The Cost of a Sweep
A question I'm asked often by a buyer of a home is whether it's a good idea to have a “sweep” of the property done for the presence of any oil or other "underground storage tanks" (UST) before you buy a home? My answer is: unless you are purchasing a condominium, or townhouse or cooperative, a sweep is a very good idea and a worthwhile investment. For around $300, you're getting the peace of mind of knowing whether or not an active or abandoned oil tank (or perhaps any other tank or structure) is on the property you're about to spend hundreds of thousands of dollars for. And if a tank is discovered, you're in a position to negotiate its removal with the sellers during the inspection phase of the transaction. Otherwise, once you close title, the tank is yours.
Why Should You Do It?
Years ago, you were permitted to leave oil tanks in the ground and simply remove the oil and sludge and fill them in with a sand like substance. But today, that is no longer permitted, and the tanks need to be removed completely. Even tanks that were properly abandoned before the new regulations came into effect need to come out and the surrounding soil tested for contamination.
Generally speaking, the cost of removing an underground storage tank is not the real issue since that cost can be contained and is fairly predictable. The real question is whether the tank ever leaked oil and contaminated the surrounding soil. If that has occurred, you are then looking at possibly tens of thousands of dollars in soil remediation work that will need to take place. Who is paying for that is the real question.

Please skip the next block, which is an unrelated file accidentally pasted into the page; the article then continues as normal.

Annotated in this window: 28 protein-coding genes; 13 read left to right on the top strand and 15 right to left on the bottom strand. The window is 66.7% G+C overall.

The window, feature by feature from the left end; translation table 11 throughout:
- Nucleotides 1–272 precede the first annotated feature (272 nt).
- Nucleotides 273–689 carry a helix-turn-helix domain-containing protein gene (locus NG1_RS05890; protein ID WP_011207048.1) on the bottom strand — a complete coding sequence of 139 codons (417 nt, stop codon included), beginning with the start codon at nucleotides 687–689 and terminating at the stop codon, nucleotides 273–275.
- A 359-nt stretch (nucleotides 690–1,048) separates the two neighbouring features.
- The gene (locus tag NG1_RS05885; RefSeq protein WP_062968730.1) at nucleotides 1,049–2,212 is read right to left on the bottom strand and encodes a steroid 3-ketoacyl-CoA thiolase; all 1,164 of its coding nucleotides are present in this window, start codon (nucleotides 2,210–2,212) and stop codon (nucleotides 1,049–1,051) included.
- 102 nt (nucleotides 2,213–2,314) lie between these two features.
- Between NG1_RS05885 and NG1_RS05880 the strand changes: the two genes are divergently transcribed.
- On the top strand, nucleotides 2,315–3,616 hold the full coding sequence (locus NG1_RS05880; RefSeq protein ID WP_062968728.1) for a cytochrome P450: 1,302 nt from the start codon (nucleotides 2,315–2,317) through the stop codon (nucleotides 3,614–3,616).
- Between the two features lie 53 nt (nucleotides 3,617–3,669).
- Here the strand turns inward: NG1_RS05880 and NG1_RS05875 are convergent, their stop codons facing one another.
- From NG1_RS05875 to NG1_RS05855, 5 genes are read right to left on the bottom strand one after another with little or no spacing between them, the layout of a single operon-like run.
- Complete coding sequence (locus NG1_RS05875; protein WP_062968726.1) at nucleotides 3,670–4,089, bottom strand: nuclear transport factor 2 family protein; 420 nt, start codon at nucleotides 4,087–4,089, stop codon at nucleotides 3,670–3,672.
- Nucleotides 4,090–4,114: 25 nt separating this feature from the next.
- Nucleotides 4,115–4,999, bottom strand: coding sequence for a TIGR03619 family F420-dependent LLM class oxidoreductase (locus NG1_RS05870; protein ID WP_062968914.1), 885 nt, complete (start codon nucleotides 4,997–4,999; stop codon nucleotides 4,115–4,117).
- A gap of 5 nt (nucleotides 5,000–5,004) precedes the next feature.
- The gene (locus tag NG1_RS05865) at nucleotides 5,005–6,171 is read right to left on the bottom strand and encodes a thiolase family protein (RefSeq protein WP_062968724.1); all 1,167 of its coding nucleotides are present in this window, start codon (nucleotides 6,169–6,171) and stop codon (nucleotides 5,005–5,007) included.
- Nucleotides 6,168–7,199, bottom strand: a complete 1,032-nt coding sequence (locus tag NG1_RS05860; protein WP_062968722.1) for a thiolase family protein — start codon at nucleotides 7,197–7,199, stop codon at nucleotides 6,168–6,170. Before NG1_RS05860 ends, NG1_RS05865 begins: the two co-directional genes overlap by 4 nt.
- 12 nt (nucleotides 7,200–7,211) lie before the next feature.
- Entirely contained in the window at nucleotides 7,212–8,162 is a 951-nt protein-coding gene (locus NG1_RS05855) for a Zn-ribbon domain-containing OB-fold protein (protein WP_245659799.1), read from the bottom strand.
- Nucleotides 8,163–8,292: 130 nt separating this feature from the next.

Looking at the Past
One final point to keep in mind is that in addition to the actual physical sweep of the property, you should ask for a review of local and state records to see if there is a history of remediation work and if there are any reported incidents of contamination or environmental issues relating to the property. It is wise to keep copies of all your inspections and searches since it may come in handy one day when you sell the home. The buyer of your home one day will be asking the same questions you are asking.